Boswell's Life of Johnson (1904)/Volume 1/Advertisement to the Second Edition
That I was anxious for the success of a Work which had employed much of my time and labour, I do not wish to conceal: but whatever doubts I at any time entertained, have been entirely removed by the very favourable reception with which it has been honoured. That reception has excited my best exertions to render my Book more perfect; and in this endeavour I have had the assistance not only of some of my particular friends, but of many other learned and ingenious men, by which I have been enabled to rectify some mistakes, atid to enrich the Work with many valuable additions. These I have ordered to be printed separately in quarto,for the accommodation of the purchasers of the first edition. May I be permitted to say that the typography of both editions does honour to the press of Mr. Henry Baldwin, now Master of the Worshipful Company of Stationers, whom I have long known as a worthy man and an obliging friend.
In the strangely mixed scenes of human existence, our feelings are often at once pleasing and painful. Of this truth, the progress of the present Work furnishes a striking instance. It was highly gratifying to me that my friend, Sir Joshua Reynolds, to whom it is inscribed, lived to peruse it, and to give the strongest testimony to its fidelity; but before a second edition, which he contributed to improve, could be finished, the world has been deprived of that most valuable man; a loss of which the regret will be deep, and lasting. and extensive, proportionate to the felicity which he diffused through a wide circle of admirers and friends.
In reflecting that the illustrious subject of this Work, by being more extensively and intimately known, however elevated before, has risen in the veneration and love of mankind, I feel a satisfaction beyond what fame can afford. We cannot, indeed, too much or too often admire his wonderful powers of mind, when toe consider that the principal store of wit and wisdom which this Work contains, was not a particular selection from his general conversation, but was merely his occasional talk at such times as I had the good fortune to be in his company; and, without doubt, if his discourse at other periods had been collected with the same attention, the whole tenor of what he uttered would have been found equally excellent.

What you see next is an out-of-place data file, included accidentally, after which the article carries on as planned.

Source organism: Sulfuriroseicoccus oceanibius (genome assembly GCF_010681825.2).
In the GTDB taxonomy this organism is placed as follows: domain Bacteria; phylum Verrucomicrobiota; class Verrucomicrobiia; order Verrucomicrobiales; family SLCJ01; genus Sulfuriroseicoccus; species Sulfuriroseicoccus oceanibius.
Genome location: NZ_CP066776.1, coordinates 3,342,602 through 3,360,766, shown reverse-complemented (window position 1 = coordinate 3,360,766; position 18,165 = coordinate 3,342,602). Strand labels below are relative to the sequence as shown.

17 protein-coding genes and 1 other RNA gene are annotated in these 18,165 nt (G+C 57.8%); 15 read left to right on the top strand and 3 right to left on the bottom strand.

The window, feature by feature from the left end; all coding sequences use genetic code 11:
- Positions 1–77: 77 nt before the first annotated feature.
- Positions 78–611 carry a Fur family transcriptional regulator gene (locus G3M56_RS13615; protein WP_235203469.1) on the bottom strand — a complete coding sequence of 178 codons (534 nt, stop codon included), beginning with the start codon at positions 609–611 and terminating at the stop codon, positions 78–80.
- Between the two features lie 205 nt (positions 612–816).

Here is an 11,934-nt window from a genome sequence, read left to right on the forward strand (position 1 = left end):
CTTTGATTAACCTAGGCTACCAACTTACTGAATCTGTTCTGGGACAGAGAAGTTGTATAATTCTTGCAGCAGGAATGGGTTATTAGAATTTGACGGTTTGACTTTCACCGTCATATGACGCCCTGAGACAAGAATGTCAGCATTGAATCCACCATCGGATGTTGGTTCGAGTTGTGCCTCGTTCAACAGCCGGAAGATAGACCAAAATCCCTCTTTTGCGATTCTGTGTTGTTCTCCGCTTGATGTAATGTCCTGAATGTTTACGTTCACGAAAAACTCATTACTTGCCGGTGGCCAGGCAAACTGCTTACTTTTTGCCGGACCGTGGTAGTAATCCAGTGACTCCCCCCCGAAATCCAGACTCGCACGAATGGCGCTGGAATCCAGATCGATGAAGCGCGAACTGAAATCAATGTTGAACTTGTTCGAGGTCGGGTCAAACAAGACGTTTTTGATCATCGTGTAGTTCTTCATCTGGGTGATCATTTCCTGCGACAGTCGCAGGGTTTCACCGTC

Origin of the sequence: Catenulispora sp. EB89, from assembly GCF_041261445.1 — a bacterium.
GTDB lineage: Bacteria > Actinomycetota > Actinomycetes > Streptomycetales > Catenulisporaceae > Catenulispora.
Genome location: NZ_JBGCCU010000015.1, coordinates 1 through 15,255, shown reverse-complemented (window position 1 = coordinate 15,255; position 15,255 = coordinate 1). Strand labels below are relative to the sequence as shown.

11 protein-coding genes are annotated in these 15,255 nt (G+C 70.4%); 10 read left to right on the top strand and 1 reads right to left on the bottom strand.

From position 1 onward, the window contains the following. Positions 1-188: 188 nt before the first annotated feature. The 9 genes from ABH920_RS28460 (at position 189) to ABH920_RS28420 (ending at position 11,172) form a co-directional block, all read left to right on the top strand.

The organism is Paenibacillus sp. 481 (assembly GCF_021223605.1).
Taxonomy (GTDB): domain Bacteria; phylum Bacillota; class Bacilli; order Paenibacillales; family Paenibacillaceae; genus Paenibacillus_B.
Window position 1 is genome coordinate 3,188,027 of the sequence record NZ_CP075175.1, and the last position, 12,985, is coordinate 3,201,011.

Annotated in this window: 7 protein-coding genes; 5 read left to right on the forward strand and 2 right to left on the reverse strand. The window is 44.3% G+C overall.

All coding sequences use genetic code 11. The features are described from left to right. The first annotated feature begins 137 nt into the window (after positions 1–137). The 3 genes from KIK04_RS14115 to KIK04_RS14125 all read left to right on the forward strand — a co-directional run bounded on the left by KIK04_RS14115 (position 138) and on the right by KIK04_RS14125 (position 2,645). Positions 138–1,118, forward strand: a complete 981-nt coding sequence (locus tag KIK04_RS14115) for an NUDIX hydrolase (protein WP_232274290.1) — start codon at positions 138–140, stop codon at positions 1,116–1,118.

His strong, clear, and animated enforcement of religion, morality, loyalty, and subordination, while it delights and improves the wise and the good, will, I trust, prove an effectual antidote to that detestable sophistry which has been lately imported from France, under the false name of Philosophy, and with a malignant industry has been employed against the peace, good order, and happiness of society, in our free and prosperous country; but thanks be to God, without producing the pernicious effects which were hoped for by its propagators.
It seems to me, in my moments of self-complacency, that this extensive biographical work, however inferior in its nature, may in one respect be assimilated to the Odyssey. Amidst a thousand entertaining and instructive episodes the Hero is never long out of sight; for they are all in some degree connected with him; and He, the whole course of the History, is exhibited by the Author for the best advantage of his readers.
'—Quid virtus et quid sapientia possit,
Utile proposuit nobis exemplar Ulyssen.'
Should there be any cold-blooded and morose mortals who really dislike this Book, I will give them a story to apply.
When the great Duke of Marlborough, accompanied by Lord Cadogan, was one day reconnoitering the army in Flanders, a heavy rain came on, and they both called for their cloaks. Lord Cadogan's servant, a good humoured alert lad, brought his Lordship's in a minute. The Duke's servant, a lazy sulky dog, was so sluggish, that his Grace being wet to the skin, reproved him, and had for answer with a grunt, 'I came as fast as I could' upon which the Duke calmly said, 'Cadogan, I would not for a thousand pounds have that fellow's temper.'